May 19, 2022

The Queens County Citizen

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A mixture of anger and frustration towards the Olympics

A mixture of anger and frustration towards the Olympics

(Tokyo) With less than 48 hours to go before the kickoff of the opening of the Tokyo Games, the event poses far more health risks to Japanese health than the festive atmosphere and attention-grabbing national pride.

Mark Delbas
The Canadian Press

In the Ikebukuro district, one of Tokyo’s most dynamic with fashion retailers, gourmet restaurants and entertainment complexes, it’s hard to grasp a craze for games. No pennants or flags with the Tokyo 2020 logo. These are “ghost games” in the eyes of most Tokyoites.

In the wake of the Japanese government’s decision to reinstate a health emergency until August 22, we cannot blame them as they will be kept away.

Mr Benoit Hardy-Chartrand, a researcher associated with UQAM’s Raul-Dandurand chair of foreign policy and geopolitics in the region, was among more than five in Tokyo. Years.

Despite clear opposition from the public, the government is angry that it has moved ahead with the Olympics. The event, which was supposed to be a huge national holiday, is now taking place without an Olympic atmosphere. “

The majority opposition of the Japanese to hosting the games has led to demonstrations in recent months and if the online petition had collected more than 350,000 signatures, it would now have become indifferent.

“There have been many small demonstrations of dissatisfaction, but nothing too big. We’ve talked more about small meetings,” Mr Hardy-Chartrand said in an email exchange with the Canadian press.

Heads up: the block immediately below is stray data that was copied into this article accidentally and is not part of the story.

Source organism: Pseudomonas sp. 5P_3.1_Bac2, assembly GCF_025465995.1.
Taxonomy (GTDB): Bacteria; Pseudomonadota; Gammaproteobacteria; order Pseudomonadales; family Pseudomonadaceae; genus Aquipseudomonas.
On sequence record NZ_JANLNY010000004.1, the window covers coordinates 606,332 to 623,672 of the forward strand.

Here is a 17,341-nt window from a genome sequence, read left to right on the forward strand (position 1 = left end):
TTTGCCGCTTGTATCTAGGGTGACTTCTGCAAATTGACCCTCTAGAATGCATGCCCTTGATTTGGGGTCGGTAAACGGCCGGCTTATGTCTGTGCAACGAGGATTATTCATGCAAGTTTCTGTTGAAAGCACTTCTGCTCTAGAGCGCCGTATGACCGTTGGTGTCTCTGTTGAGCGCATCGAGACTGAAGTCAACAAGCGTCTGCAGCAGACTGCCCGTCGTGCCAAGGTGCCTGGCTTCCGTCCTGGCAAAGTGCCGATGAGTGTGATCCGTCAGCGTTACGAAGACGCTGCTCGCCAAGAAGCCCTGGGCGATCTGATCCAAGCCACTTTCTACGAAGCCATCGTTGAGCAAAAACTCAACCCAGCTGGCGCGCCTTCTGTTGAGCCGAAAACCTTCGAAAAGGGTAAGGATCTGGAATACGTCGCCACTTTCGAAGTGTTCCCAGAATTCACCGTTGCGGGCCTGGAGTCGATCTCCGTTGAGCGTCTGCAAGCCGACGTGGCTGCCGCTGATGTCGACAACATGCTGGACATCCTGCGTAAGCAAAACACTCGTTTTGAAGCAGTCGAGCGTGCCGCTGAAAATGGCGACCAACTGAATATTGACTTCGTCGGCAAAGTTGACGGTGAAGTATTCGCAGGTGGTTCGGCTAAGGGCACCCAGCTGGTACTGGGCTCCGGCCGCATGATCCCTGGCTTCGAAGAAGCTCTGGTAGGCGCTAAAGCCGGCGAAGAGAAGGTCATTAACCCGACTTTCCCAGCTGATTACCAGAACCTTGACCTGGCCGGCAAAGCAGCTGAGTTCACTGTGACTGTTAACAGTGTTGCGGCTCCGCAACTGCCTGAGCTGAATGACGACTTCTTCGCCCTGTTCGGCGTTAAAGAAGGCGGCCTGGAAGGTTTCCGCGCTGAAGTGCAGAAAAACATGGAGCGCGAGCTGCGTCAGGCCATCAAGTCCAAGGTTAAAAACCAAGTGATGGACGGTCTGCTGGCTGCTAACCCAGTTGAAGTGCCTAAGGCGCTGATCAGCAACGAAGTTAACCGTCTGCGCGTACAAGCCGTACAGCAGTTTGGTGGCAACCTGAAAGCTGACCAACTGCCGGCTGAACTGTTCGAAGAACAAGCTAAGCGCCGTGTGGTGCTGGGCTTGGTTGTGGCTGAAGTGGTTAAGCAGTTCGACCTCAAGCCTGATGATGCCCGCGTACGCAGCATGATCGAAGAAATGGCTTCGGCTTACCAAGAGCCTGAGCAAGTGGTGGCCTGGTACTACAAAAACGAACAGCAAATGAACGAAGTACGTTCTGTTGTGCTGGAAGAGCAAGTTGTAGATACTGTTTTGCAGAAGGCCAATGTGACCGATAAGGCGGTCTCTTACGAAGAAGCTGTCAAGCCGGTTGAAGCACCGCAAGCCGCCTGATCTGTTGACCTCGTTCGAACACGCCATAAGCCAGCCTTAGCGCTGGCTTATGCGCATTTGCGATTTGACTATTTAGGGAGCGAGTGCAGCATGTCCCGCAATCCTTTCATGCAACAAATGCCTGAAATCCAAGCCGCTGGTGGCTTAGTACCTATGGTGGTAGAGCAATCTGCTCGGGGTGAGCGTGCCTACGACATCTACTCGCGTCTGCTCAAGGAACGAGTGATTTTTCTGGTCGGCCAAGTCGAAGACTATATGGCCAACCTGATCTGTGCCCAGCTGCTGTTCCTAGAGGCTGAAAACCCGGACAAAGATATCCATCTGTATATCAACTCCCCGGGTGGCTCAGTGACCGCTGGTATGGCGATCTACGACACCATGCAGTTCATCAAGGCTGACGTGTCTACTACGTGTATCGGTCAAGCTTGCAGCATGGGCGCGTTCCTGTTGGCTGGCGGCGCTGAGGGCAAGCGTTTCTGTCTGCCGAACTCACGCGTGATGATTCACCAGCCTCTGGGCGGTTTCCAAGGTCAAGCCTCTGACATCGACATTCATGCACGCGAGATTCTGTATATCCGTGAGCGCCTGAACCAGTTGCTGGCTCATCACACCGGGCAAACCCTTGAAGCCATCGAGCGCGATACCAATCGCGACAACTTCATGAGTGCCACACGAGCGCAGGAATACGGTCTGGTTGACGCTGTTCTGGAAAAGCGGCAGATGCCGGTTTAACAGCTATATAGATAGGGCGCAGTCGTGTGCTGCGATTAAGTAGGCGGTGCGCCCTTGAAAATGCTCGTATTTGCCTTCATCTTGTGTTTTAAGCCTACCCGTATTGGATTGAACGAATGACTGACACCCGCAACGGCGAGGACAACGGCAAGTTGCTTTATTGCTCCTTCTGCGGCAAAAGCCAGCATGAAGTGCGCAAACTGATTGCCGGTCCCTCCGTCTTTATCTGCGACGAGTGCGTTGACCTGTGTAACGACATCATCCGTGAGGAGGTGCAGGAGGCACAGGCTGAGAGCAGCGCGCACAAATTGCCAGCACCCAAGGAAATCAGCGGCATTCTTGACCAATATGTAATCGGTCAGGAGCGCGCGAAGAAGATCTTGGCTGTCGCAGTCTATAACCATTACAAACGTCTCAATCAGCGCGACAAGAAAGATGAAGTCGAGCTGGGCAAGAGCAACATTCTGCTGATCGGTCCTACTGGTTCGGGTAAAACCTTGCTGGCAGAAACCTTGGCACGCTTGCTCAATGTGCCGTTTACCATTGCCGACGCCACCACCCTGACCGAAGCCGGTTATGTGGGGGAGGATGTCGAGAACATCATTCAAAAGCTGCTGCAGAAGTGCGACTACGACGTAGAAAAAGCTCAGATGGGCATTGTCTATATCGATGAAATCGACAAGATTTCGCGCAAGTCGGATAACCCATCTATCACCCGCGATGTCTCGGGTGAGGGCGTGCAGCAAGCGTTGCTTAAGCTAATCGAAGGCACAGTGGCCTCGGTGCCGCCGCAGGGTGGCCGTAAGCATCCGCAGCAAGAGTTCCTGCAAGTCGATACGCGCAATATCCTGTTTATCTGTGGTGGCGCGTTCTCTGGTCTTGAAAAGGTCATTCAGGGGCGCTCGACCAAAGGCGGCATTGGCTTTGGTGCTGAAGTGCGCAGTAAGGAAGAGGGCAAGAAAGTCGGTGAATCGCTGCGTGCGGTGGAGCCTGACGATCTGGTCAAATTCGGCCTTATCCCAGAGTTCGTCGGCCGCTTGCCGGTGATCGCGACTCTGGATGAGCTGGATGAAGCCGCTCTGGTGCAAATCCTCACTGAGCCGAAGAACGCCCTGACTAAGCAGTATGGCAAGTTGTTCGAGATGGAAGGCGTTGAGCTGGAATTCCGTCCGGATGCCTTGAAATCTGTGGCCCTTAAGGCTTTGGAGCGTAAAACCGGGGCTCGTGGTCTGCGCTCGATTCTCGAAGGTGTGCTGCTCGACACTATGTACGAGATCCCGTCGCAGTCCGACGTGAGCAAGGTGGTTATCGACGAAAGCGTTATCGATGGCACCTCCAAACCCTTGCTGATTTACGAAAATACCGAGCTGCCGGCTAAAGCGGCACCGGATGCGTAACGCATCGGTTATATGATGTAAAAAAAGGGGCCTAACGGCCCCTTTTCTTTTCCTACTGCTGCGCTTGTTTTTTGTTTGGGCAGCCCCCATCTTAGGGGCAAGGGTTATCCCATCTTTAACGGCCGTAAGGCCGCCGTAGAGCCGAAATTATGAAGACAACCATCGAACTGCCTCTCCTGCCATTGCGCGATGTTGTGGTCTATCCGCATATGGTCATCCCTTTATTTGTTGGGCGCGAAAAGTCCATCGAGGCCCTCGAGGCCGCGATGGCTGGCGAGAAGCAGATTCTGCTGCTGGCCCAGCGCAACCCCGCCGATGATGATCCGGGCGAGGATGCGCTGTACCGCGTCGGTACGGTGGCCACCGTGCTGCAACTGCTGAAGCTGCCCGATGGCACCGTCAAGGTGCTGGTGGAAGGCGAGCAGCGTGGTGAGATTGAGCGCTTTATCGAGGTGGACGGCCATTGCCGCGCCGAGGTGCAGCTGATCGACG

Photo provided by Benoit Hardy-Chartrand

Benoit Hardy-Chartrand, Associate Researcher at UQAM’s Raul-Dandurand Chair in Foreign Policy and Geopolitics

In Japan, only 34% of the population has received the vaccine, especially due to the delta variant, which fears a resurgence of COVID-19 pollution cases.

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In a recent Asahi newspaper poll, 68% of those polled expressed doubts about the ability of managers to maintain “safe” games.

Mr Hardy-Chartrand believes the coming weeks will be decisive for the Yoshihide Suga government, which has decided to host the games despite warnings from medical experts and opposition from the majority Japanese.

“Obviously, hosting the Olympics will have political consequences for the Suga government. It should definitely announce elections by October, and the Olympics will definitely weigh heavily on the balance. If they do not hesitate, it will help him in the election, but for now, it is much worse, because his popularity rating has dropped to a minimum at 35%. Hence its political survival depends on sports. “